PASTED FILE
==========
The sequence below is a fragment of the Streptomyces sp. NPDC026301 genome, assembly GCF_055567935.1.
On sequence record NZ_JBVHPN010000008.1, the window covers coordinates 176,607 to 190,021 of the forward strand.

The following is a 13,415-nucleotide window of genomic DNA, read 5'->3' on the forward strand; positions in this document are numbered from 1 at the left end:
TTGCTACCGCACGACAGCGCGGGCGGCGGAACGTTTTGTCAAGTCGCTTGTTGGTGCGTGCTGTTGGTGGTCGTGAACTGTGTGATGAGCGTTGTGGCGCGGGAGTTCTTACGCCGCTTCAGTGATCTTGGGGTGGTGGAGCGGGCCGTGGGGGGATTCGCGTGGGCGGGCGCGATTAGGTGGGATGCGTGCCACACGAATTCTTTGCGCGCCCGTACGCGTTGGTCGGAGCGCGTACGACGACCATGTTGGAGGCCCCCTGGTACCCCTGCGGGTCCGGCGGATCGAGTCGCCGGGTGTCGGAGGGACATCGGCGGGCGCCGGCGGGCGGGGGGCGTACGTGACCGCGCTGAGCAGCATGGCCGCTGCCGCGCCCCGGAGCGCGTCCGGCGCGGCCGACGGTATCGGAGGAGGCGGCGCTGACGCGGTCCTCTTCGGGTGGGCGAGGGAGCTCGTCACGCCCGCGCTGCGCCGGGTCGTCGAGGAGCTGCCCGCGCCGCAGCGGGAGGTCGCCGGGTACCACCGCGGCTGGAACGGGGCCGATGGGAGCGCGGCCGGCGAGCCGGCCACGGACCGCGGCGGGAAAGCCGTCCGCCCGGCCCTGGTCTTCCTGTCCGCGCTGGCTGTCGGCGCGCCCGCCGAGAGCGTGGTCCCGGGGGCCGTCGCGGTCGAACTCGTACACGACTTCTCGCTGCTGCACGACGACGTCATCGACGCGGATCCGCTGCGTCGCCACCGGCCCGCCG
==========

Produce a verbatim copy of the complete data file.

The sequence below is a fragment of the Streptomyces sp. NPDC026301 genome, assembly GCF_055567935.1.
On sequence record NZ_JBVHPN010000008.1, the window covers coordinates 176,607 to 190,021 of the forward strand.

The following is a 13,415-nucleotide window of genomic DNA, read 5'->3' on the forward strand; positions in this document are numbered from 1 at the left end:
TTGCTACCGCACGACAGCGCGGGCGGCGGAACGTTTTGTCAAGTCGCTTGTTGGTGCGTGCTGTTGGTGGTCGTGAACTGTGTGATGAGCGTTGTGGCGCGGGAGTTCTTACGCCGCTTCAGTGATCTTGGGGTGGTGGAGCGGGCCGTGGGGGGATTCGCGTGGGCGGGCGCGATTAGGTGGGATGCGTGCCACACGAATTCTTTGCGCGCCCGTACGCGTTGGTCGGAGCGCGTACGACGACCATGTTGGAGGCCCCCTGGTACCCCTGCGGGTCCGGCGGATCGAGTCGCCGGGTGTCGGAGGGACATCGGCGGGCGCCGGCGGGCGGGGGGCGTACGTGACCGCGCTGAGCAGCATGGCCGCTGCCGCGCCCCGGAGCGCGTCCGGCGCGGCCGACGGTATCGGAGGAGGCGGCGCTGACGCGGTCCTCTTCGGGTGGGCGAGGGAGCTCGTCACGCCCGCGCTGCGCCGGGTCGTCGAGGAGCTGCCCGCGCCGCAGCGGGAGGTCGCCGGGTACCACCGCGGCTGGAACGGGGCCGATGGGAGCGCGGCCGGCGAGCCGGCCACGGACCGCGGCGGGAAAGCCGTCCGCCCGGCCCTGGTCTTCCTGTCCGCGCTGGCTGTCGGCGCGCCCGCCGAGAGCGTGGTCCCGGGGGCCGTCGCGGTCGAACTCGTACACGACTTCTCGCTGCTGCACGACGACGTCATCGACGCGGATCCGCTGCGTCGCCACCGGCCCGCCG